The bottle gourd, Lagenaria siceraria (synonym Lagenaria vulgaris Ser.), also known as opo squash, or long melon, is a vine grown for its fruit, which can either be harvested young and used as a vegetable, or harvested mature, dried, and used as a bottle, utensil, or pipe. The fresh fruit has a light green smooth skin and a white flesh. Rounder varieties are called calabash gourds. They come in a variety of shapes: they can be huge and rounded, small and bottle shaped, or slim and serpentine, more than a metre long. Gourds are often called “calabashes”, but this is incorrect; calabashes (Crescentia cujete) are the fruit of the tree, while gourds (Lagenaria) grow on vines. See Sally Price, “When is a calabash not a calabash”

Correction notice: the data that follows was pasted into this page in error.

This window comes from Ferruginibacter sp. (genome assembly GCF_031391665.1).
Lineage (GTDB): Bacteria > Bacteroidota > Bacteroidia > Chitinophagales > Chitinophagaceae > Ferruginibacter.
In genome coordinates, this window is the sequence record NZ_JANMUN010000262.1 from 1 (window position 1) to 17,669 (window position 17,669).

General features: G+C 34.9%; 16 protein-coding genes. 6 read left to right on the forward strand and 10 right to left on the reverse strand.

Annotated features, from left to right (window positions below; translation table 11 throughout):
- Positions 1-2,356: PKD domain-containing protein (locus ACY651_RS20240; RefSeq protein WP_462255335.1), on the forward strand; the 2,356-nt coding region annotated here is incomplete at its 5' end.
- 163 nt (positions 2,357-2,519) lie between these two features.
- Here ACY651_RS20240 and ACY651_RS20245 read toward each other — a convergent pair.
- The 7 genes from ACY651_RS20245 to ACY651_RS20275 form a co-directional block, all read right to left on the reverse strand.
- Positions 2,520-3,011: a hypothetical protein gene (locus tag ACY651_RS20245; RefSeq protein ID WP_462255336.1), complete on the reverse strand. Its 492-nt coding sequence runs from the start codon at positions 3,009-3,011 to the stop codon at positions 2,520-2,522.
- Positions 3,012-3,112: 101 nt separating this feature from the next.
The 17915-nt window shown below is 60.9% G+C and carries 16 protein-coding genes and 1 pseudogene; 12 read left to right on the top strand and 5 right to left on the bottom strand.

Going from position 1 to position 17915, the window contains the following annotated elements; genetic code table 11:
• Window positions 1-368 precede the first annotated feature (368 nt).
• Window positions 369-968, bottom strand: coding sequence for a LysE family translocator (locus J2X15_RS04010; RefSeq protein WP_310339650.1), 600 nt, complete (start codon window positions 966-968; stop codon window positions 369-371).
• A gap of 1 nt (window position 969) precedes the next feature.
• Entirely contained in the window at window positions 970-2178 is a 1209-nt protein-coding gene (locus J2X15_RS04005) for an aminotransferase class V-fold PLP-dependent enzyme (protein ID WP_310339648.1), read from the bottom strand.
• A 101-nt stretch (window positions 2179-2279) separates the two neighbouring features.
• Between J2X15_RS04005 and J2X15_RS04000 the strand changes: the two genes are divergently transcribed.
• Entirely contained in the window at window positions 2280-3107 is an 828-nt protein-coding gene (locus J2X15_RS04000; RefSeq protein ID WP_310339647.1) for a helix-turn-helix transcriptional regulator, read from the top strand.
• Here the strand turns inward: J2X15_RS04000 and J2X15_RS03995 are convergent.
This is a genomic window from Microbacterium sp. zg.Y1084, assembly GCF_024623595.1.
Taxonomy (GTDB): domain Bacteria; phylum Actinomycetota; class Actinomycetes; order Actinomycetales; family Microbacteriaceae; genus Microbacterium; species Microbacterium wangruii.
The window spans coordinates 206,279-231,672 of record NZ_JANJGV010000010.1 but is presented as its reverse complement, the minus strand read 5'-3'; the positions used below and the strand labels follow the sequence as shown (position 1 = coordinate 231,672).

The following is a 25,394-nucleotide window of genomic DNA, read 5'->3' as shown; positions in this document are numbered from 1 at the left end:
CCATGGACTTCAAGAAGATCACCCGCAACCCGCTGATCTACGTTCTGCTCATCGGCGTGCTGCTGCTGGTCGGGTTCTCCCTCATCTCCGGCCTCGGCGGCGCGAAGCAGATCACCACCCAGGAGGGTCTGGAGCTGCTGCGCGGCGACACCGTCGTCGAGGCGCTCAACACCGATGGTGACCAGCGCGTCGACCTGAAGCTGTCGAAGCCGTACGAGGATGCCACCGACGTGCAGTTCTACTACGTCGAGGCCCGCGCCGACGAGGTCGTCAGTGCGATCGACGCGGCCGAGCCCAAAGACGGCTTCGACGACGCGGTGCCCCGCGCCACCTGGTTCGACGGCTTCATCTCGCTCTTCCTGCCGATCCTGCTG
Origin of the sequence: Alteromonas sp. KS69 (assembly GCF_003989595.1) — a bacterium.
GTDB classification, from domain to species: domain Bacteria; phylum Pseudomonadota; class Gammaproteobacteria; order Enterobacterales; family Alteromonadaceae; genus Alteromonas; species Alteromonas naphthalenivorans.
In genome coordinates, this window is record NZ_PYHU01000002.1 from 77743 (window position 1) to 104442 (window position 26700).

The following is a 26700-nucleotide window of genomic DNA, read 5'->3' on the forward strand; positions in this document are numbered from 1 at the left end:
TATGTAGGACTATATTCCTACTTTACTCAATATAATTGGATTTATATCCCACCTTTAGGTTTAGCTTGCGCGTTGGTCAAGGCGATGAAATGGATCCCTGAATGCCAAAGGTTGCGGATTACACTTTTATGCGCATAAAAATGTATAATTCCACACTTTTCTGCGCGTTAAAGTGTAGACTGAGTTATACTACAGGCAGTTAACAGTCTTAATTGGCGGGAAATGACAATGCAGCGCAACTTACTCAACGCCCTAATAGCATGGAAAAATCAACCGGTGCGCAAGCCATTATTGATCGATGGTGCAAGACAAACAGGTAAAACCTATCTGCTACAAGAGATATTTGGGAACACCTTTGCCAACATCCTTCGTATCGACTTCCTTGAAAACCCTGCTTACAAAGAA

The gourd was one of the first cultivated plants in the world, grown not primarily for food, but for use as a water container. The bottle gourd may have been carried from Africa to Asia, Europe and the Americas in the course of human migration, or by seeds floating across the oceans inside the gourd. It has been proved to be in the New World prior to the arrival of Columbus.
Packet includes approximately 10-15 seeds.
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